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Corresponding Author

Mauro Di Luzio

Abstract

Soil parameters for hydrology modeling in cropland dominated areas, from the regional to local scale, are part of critical biophysical information whose deficiency may increase the uncertainty of simulated conservation effects and predicting potential. Despite this importance, soil physical and hydraulic parameters lack common, wide-coverage repositories combined to digital maps as required by various hydrology-based agricultural water quality models.

This paper describes the construction of a geoprocessing workflow and the resultant hydrology-structured soil hydraulic, physical, and chemical parameters geographic database for the entire United States, named US-SOILM-CEAP. This database is designed to store a-priori values for a suit of models, such as SWAT (Soil and Water Assessment Tool), APEX (Agricultural Policy Environmental EXtender) and ALMANAC (Agricultural Land Management Alternatives with Numerical Assessment Criteria), which are commonly used for the across scale assessment of agricultural hydrology and conservation practice scenarios. The Soil Survey Geographic (SSURGO) database developed by the U.S. Department of Agriculture provided the main source data for this development. Additional spatial information, a geographic information system platform and Python computer programming language code were used to create hydrology-based tile coverage of the areal soil units linked to the specific and detailed attributes required by each model.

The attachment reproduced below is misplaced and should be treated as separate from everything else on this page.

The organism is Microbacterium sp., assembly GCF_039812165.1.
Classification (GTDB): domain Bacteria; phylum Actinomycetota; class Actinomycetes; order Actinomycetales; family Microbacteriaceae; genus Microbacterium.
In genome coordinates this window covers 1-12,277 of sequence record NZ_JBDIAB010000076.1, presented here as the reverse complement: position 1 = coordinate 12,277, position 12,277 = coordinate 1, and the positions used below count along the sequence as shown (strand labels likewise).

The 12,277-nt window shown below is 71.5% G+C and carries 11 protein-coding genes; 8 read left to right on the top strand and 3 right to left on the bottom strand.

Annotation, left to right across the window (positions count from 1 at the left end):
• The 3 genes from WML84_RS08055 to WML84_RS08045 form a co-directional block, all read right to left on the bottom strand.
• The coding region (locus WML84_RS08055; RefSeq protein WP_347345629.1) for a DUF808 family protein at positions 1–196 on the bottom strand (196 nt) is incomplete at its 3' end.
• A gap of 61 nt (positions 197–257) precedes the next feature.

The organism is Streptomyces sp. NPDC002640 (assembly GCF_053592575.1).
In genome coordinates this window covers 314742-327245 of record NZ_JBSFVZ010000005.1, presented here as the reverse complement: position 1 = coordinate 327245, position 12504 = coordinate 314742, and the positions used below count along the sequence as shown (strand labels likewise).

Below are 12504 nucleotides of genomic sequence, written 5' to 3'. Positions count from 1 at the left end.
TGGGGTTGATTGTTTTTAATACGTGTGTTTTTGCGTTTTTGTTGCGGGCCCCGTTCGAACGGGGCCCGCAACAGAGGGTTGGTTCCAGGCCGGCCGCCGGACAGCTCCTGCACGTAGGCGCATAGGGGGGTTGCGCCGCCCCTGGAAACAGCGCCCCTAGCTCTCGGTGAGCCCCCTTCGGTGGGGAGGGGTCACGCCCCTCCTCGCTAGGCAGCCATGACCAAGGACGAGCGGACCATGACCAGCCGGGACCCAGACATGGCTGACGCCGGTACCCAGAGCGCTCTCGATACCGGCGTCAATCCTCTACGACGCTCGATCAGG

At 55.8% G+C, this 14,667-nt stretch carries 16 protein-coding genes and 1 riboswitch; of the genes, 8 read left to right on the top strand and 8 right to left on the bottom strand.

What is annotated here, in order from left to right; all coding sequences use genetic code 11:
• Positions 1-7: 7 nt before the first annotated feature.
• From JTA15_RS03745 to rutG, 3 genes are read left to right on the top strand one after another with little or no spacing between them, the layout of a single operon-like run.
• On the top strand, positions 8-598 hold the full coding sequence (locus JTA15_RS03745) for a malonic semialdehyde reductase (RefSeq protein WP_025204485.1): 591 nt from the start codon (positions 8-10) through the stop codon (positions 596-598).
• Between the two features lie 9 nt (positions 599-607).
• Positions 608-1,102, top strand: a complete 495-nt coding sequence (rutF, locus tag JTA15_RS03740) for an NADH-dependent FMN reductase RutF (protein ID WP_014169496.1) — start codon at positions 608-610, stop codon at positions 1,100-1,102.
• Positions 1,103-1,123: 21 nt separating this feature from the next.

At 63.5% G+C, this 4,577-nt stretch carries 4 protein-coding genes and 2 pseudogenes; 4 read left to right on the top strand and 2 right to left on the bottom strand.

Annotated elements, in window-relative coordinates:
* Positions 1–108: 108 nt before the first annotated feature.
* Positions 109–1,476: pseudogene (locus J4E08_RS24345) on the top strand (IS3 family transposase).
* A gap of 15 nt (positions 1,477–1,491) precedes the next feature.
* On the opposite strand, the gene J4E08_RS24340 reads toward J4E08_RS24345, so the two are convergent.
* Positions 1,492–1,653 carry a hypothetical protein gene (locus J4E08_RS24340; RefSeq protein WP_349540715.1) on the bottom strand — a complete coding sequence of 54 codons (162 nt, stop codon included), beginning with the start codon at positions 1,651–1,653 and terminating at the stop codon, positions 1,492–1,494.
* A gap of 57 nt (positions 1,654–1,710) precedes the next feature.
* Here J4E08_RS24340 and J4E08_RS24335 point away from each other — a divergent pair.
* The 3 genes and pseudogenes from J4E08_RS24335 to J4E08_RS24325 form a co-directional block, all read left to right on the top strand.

The created repository adds value to the source soil survey data, while maintaining and extending the detailed information necessary for the across scale and combined application of the models. Ultimately, our multi-model database provides a comprehensive product achieving joined informational-mapping-geoprocessing functionality with the explicit maintenance of the original conceptual links between soil series and composing soil layers, allowing for efficient data retrieval, analysis and service as input for modeling conservation effects.

 

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